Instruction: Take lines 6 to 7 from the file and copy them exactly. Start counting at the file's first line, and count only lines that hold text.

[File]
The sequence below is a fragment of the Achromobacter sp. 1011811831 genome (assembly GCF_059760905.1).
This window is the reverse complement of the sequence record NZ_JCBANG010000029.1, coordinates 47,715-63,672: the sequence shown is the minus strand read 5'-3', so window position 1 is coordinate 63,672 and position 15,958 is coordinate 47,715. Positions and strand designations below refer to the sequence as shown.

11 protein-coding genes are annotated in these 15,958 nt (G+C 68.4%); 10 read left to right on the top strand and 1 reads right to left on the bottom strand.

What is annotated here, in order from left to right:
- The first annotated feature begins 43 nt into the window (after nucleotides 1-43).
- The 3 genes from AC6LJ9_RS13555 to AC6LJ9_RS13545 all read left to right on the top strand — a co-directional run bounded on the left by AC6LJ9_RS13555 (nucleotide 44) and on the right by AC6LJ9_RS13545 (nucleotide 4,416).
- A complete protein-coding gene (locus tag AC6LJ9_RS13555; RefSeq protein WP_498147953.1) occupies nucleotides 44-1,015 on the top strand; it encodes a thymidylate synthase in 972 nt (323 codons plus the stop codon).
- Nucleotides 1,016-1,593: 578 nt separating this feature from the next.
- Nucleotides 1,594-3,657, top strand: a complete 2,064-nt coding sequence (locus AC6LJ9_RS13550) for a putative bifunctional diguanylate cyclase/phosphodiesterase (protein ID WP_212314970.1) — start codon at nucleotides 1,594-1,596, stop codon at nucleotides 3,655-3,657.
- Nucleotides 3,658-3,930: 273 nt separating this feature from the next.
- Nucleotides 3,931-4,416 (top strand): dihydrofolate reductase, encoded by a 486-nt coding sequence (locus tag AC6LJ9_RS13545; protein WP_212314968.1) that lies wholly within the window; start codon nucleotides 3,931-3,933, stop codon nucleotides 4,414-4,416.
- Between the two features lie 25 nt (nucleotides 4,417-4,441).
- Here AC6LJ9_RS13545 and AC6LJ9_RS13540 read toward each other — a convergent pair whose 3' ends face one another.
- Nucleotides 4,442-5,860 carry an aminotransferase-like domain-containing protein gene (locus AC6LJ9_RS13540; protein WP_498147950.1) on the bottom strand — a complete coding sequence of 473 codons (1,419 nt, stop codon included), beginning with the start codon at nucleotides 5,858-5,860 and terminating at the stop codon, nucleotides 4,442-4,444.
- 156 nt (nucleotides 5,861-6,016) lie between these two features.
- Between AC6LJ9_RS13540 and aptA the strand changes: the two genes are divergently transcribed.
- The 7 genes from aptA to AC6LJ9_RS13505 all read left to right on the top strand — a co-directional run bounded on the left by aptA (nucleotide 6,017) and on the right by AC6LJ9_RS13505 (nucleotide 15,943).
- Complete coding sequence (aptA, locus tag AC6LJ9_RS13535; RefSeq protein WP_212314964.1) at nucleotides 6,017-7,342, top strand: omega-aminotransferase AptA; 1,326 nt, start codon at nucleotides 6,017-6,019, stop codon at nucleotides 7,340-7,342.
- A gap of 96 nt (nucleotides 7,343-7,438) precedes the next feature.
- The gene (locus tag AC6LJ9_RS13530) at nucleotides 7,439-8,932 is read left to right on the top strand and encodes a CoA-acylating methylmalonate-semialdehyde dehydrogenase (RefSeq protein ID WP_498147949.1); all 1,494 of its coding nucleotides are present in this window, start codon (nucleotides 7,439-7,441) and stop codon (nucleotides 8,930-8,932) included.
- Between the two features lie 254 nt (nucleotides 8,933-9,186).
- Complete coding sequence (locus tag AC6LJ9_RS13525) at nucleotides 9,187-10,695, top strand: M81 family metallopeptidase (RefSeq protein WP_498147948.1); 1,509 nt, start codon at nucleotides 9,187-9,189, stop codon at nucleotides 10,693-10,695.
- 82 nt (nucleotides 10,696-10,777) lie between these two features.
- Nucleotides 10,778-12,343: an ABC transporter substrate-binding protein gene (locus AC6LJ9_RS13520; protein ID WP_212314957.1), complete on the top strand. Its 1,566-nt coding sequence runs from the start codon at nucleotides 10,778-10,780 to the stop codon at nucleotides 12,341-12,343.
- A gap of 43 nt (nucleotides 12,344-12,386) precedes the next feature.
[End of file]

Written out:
- The 3 genes from AC6LJ9_RS13555 to AC6LJ9_RS13545 all read left to right on the top strand — a co-directional run bounded on the left by AC6LJ9_RS13555 (nucleotide 44) and on the right by AC6LJ9_RS13545 (nucleotide 4,416).
- A complete protein-coding gene (locus tag AC6LJ9_RS13555; RefSeq protein WP_498147953.1) occupies nucleotides 44-1,015 on the top strand; it encodes a thymidylate synthase in 972 nt (323 codons plus the stop codon).